- Hardcover: 352 pages
- Publisher: Ecco; First Edition edition (June 26, 2007)
- Language: English
- ISBN-10: 0060822120
- ISBN-13: 978-0060822125
- Product Dimensions: 6.1 x 1.2 x 9 inches
- Shipping Weight: 1.4 pounds (View shipping rates and policies)
- Average Customer Review: 283 customer reviews
- Amazon Best Sellers Rank: #959,679 in Books (See Top 100 in Books)
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The Man in the White Sharkskin Suit: My Family's Exodus from Old Cairo to the New World Hardcover – Deckle Edge, June 26, 2007
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From The New Yorker
This memoir of an Egyptian Jewish familys gradual ruin is told without melodrama by its youngest survivor, now a reporter at the Wall Street Journal. Lagnados story hinges on her father, "the Captain," who cut a dashing figure in mid-century Cairo, consorting with British officers and Egyptian royalty at French cafés while his family, neglected, stayed home. At first refusing to join the tide of Jews fleeing Egypt under the Nasser regime, the Captain finally yields, in 1963, when the family escapes to Paris and then Brooklyn. Deprived of wealth, status, and any means of coping, Lagnados father fades, but he never loses his air of chivalry, manifested in a regular outflow of tiny checks to charitable causesorphanages, vocational schools, and dowry funds for poor girlsoverseas. "As if the Captain were capable of rescuing anyone," his daughter writes.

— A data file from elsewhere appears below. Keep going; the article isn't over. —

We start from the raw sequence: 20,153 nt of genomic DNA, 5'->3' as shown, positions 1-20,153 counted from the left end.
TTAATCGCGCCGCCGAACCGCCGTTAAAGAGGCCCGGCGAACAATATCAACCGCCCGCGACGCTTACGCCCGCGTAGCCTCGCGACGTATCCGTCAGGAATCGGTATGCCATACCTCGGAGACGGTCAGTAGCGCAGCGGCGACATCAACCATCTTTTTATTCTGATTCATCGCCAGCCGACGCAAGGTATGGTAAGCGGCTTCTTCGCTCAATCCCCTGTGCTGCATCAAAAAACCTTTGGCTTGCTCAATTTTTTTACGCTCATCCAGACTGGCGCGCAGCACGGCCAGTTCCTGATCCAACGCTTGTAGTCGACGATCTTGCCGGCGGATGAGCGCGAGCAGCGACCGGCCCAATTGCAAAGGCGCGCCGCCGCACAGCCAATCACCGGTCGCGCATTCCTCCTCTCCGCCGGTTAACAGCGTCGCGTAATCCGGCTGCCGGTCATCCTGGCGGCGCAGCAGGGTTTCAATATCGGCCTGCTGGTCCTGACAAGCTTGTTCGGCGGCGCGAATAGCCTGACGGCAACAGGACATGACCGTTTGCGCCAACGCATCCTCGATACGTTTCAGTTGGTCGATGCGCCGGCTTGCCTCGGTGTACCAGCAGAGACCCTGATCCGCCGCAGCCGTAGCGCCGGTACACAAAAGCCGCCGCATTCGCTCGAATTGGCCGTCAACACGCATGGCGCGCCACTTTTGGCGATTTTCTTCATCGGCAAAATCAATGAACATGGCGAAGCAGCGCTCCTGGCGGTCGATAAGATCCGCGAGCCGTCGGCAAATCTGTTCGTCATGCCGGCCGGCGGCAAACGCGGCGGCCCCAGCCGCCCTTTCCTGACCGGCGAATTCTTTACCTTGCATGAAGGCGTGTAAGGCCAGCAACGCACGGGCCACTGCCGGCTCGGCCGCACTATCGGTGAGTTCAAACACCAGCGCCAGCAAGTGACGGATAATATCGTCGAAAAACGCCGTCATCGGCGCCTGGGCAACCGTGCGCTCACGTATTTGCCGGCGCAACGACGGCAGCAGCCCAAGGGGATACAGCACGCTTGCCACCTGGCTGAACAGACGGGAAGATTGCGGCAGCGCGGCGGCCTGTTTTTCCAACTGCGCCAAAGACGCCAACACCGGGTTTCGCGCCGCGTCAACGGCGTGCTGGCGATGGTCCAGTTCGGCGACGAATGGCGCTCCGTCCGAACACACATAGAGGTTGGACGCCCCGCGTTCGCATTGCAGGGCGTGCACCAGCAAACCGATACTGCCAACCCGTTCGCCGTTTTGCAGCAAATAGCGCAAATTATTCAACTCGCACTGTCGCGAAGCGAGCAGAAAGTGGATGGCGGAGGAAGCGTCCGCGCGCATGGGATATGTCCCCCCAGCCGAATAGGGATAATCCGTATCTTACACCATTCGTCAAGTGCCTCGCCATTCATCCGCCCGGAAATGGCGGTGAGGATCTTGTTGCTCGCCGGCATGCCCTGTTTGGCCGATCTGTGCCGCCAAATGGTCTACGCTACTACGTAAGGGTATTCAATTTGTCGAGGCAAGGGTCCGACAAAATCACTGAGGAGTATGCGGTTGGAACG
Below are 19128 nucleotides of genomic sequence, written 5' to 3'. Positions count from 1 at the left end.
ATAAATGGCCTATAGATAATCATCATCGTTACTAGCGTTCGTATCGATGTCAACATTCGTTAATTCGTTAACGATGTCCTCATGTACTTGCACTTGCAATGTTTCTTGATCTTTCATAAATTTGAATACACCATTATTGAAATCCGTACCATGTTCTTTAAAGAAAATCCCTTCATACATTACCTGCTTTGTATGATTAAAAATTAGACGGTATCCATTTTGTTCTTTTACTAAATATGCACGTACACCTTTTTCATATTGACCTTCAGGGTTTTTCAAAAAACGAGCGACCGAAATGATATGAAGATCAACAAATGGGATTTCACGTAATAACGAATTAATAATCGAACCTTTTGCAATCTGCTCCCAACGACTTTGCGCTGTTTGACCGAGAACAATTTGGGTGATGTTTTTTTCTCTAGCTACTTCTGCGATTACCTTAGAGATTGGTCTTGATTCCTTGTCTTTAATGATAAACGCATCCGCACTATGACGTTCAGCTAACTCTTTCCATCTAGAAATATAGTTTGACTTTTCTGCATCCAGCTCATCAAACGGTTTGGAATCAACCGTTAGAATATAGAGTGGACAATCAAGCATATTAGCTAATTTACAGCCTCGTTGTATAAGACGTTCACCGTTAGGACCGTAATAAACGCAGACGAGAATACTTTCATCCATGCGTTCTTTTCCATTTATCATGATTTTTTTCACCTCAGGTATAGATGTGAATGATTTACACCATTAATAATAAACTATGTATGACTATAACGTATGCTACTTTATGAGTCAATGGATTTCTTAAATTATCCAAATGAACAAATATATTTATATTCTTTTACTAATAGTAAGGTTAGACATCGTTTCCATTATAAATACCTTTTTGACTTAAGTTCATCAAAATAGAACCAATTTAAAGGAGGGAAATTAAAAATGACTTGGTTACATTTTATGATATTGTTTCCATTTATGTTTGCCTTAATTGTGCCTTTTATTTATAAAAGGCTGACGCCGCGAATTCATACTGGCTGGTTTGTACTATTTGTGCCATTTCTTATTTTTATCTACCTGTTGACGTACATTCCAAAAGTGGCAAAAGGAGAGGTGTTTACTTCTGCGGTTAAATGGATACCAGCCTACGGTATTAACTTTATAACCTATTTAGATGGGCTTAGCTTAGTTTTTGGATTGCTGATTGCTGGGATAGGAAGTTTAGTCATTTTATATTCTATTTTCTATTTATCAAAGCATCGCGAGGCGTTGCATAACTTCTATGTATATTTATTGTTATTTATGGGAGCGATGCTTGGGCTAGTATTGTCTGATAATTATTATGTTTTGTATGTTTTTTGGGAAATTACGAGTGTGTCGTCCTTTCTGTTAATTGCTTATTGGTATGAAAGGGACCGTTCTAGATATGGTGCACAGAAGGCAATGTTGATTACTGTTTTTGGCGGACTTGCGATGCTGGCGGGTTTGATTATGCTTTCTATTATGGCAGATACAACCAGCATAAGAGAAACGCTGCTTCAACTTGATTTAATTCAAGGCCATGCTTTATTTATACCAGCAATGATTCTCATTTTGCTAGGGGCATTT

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*Starred Review* Lagnado's captivating account of her family's life in cosmopolitan Cairo and painful relocation to America centers on her beloved father. Dashing man-about-town Leon Lagnado, who kept to his carousing ways even after marrying a beautiful women 22 years his junior, was enraptured at the age of 55 by the author, his fourth child; affectionately called Loulou, she became her father's companion, even at temple services and the Nile Hilton bar. But the Suez war in 1956 and the Nasser regime's cultural holocaust began forcing Jews from their native Egypt. Leon's injury in a fall and Loulou's mysterious illness (first diagnosed as cat scratch fever, eventually found to be something far worse) delayed the Lagnados' departure until 1963, when they arrived in New York with $212, the maximum they were allowed to take out of Egypt; and Leon, once a prosperous, independent businessman and investor, was reduced to selling ties on the street. In Lagnado's accomplished hands, this personal account illuminates its places and times, providing indelible individual portraits and illustrating the difficulty of assimilation. An exceptional memoir. Leber, Michele
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It is so eloquently written, that reading paragraph after paragraph, is like listening to a beautifully composed piece of music. If you love a good book you'll love this one!
cosmopolitan Cairo which he adopted as his dream town. Life there with his family is good. His ways of life are tolerated. Secondly we
learnt how hard it was to get to the United States, when after world War ll Jews were undesirable in Egypt. It was an almost year long, arduous and degrading process till he and his family received the immigration permits in Paris. Then: the Welcome in the NEW World was limited and short lived. Like the majority of immigrants with no help from already adapted families, the gentleman from Cairo sought refuge in a Jewish neighborhood where he could find the food he was used to, even the ground floor apartment and the temple needed according to his Aleppo Jewish version.Like many, he and his wife remained immigrants while his sons and worse his oldest daughter moved out. Lesson: only the second generations merge,
and like the youngest daughter, who told us this fascinating story of many, but, in this case ,highly individual story, succeed.She became an American. But going back to Cairo, where she wanted to revisit the dream city of her beloved father, she did not find it. It had changed.